By Tiffany Trader

Supercomputer-Powered AI Tackles a Key Fusion Energy Challenge

August 7, 2019

Fusion energy is the Holy Grail of the energy world: low-radioactivity, low-waste, zero-carbon, high-output nuclear power that can run on hydrogen or lithium. T Read more…

By Oliver Peckham

DARPA Looks to Propel Parallelism

September 4, 2019

As Moore’s law runs out of steam, new programming approaches are being pursued with the goal of greater hardware performance with less coding. The Defense Advanced Projects Research Agency is launching a new programming effort aimed at leveraging the benefits of massive distributed parallelism with less sweat. Read more…

By George Leopold

Cray Wins NNSA-Livermore ‘El Capitan’ Exascale Contract

August 13, 2019

Cray has won the bid to build the first exascale supercomputer for the National Nuclear Security Administration (NNSA) and Lawrence Livermore National Laborator Read more…

By Tiffany Trader

AMD Launches Epyc Rome, First 7nm CPU

August 8, 2019

From a gala event at the Palace of Fine Arts in San Francisco yesterday (Aug. 7), AMD launched its second-generation Epyc Rome x86 chips, based on its 7nm proce Read more…

By Tiffany Trader

Ayar Labs to Demo Photonics Chiplet in FPGA Package at Hot Chips

August 19, 2019

Silicon startup Ayar Labs continues to gain momentum with its DARPA-backed optical chiplet technology that puts advanced electronics and optics on the same chip Read more…

By Tiffany Trader

Using AI to Solve One of the Most Prevailing Problems in CFD

October 17, 2019

How can artificial intelligence (AI) and high-performance computing (HPC) solve mesh generation, one of the most commonly referenced problems in computational engineering? A new study has set out to answer this question and create an industry-first AI-mesh application... Read more…

By James Sharpe

D-Wave’s Path to 5000 Qubits; Google’s Quantum Supremacy Claim

September 24, 2019

On the heels of IBM’s quantum news last week come two more quantum items. D-Wave Systems today announced the name of its forthcoming 5000-qubit system, Advantage (yes the name choice isn’t serendipity), at its user conference being held this week in Newport, RI. Read more…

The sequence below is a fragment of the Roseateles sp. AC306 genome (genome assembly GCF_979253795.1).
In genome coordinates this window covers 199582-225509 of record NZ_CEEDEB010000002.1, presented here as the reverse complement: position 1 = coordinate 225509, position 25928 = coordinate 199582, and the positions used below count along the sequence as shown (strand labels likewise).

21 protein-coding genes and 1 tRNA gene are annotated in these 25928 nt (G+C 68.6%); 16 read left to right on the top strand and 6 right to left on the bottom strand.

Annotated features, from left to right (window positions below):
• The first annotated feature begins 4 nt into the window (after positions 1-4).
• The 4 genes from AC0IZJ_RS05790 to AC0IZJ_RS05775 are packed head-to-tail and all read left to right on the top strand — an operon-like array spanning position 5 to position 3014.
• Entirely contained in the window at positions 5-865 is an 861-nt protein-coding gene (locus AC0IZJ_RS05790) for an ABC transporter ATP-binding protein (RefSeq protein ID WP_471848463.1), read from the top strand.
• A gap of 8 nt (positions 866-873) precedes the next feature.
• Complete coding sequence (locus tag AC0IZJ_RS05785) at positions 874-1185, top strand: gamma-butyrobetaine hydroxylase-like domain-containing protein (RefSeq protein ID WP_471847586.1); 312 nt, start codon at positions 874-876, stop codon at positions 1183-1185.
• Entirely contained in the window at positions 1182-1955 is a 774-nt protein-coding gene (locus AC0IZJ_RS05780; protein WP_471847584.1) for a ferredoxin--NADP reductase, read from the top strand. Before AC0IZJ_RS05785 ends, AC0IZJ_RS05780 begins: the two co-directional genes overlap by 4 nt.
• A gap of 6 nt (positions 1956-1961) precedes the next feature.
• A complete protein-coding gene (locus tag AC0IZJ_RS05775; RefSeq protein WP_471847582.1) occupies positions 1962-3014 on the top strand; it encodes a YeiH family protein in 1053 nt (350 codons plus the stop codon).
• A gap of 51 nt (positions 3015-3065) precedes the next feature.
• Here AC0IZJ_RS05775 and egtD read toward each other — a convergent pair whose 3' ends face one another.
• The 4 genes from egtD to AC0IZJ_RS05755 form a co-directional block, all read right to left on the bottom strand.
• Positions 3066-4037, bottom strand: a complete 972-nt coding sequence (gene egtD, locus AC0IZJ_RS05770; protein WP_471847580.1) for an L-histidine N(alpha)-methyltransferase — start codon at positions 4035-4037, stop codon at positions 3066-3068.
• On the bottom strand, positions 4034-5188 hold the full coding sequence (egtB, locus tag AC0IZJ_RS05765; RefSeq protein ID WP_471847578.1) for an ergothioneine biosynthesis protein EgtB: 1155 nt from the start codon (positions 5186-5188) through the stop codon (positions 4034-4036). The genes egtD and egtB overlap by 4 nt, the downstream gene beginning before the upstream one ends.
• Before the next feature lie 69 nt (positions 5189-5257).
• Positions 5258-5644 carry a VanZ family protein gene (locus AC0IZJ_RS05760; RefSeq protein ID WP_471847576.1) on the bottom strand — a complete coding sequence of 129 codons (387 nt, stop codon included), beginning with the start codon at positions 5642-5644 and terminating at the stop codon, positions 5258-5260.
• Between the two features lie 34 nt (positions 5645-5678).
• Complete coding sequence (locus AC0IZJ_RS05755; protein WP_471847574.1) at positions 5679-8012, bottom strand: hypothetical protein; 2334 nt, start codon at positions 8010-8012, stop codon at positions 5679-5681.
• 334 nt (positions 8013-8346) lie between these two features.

By John Russell

Chinese Company Sugon Placed on US ‘Entity List’ After Strong Showing at International Supercomputing Conference

June 26, 2019

After more than a decade of advancing its supercomputing prowess, operating the world’s most powerful supercomputer from June 2013 to June 2018, China is keep Read more…

By Tiffany Trader

Leading Solution Providers

ISC 2019 Virtual Booth Video Tour

CRAY
CRAY
DDN
DDN
DELL EMC
DELL EMC
GOOGLE
GOOGLE
ONE STOP SYSTEMS
ONE STOP SYSTEMS
PANASAS
PANASAS
VERNE GLOBAL
VERNE GLOBAL

A Behind-the-Scenes Look at the Hardware That Powered the Black Hole Image

June 24, 2019

Two months ago, the first-ever image of a black hole took the internet by storm. A team of scientists took years to produce and verify the striking image – an Read more…

By Oliver Peckham

Intel Confirms Retreat on Omni-Path

August 1, 2019

Intel Corp.’s plans to make a big splash in the network fabric market for linking HPC and other workloads has apparently belly-flopped. The chipmaker confirmed to us the outlines of an earlier report by the website CRN that it has jettisoned plans for a second-generation version of its Omni-Path interconnect... Read more…

By Staff report

Crystal Ball Gazing: IBM’s Vision for the Future of Computing

October 14, 2019

Dario Gil, IBM’s relatively new director of research, painted a intriguing portrait of the future of computing along with a rough idea of how IBM thinks we’ Read more…

By John Russell

Kubernetes, Containers and HPC

September 19, 2019

Software containers and Kubernetes are important tools for building, deploying, running and managing modern enterprise applications at scale and delivering enterprise software faster and more reliably to the end user — while using resources more efficiently and reducing costs. Read more…

By Daniel Gruber, Burak Yenier and Wolfgang Gentzsch, UberCloud

Intel Debuts Pohoiki Beach, Its 8M Neuron Neuromorphic Development System

July 17, 2019

Neuromorphic computing has received less fanfare of late than quantum computing whose mystery has captured public attention and which seems to have generated mo Read more…

By John Russell

Rise of NIH’s Biowulf Mirrors the Rise of Computational Biology

July 29, 2019

The story of NIH’s supercomputer Biowulf is fascinating, important, and in many ways representative of the transformation of life sciences and biomedical res Read more…

By John Russell

Quantum Bits: Neven’s Law (Who Asked for That), D-Wave’s Steady Push, IBM’s Li-O2- Simulation

July 3, 2019

Quantum computing’s (QC) many-faceted R&D train keeps slogging ahead and recently Japan is taking a leading role. Yesterday D-Wave Systems announced it ha Read more…

By John Russell

With the Help of HPC, Astronomers Prepare to Deflect a Real Asteroid

September 26, 2019

For years, NASA has been running simulations of asteroid impacts to understand the risks (and likelihoods) of asteroids colliding with Earth. Now, NASA and the European Space Agency (ESA) are preparing for the next, crucial step in planetary defense against asteroid impacts: physically deflecting a real asteroid. Read more…

By Oliver Peckham

  • arrow
  • Click Here for More Headlines
  • arrow
Do NOT follow this link or you will be banned from the site!
Share This